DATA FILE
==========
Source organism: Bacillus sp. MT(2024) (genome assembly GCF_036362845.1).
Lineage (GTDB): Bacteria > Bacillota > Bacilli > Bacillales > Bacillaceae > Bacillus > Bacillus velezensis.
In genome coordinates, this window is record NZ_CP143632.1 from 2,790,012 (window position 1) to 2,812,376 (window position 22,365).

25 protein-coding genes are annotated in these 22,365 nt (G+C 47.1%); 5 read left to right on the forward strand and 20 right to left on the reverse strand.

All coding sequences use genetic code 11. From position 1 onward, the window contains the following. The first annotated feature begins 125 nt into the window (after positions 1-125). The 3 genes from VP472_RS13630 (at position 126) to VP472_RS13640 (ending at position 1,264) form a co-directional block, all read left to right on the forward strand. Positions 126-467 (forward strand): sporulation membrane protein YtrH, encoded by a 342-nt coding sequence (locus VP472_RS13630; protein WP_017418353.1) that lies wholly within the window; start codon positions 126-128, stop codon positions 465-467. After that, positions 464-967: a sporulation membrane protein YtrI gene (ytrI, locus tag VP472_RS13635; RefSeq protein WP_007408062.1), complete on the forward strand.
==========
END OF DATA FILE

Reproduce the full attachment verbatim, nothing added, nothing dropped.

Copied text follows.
Source organism: Bacillus sp. MT(2024) (genome assembly GCF_036362845.1).
Lineage (GTDB): Bacteria > Bacillota > Bacilli > Bacillales > Bacillaceae > Bacillus > Bacillus velezensis.
In genome coordinates, this window is record NZ_CP143632.1 from 2,790,012 (window position 1) to 2,812,376 (window position 22,365).

25 protein-coding genes are annotated in these 22,365 nt (G+C 47.1%); 5 read left to right on the forward strand and 20 right to left on the reverse strand.

All coding sequences use genetic code 11. From position 1 onward, the window contains the following. The first annotated feature begins 125 nt into the window (after positions 1-125). The 3 genes from VP472_RS13630 (at position 126) to VP472_RS13640 (ending at position 1,264) form a co-directional block, all read left to right on the forward strand. Positions 126-467 (forward strand): sporulation membrane protein YtrH, encoded by a 342-nt coding sequence (locus VP472_RS13630; protein WP_017418353.1) that lies wholly within the window; start codon positions 126-128, stop codon positions 465-467. After that, positions 464-967: a sporulation membrane protein YtrI gene (ytrI, locus tag VP472_RS13635; RefSeq protein WP_007408062.1), complete on the forward strand.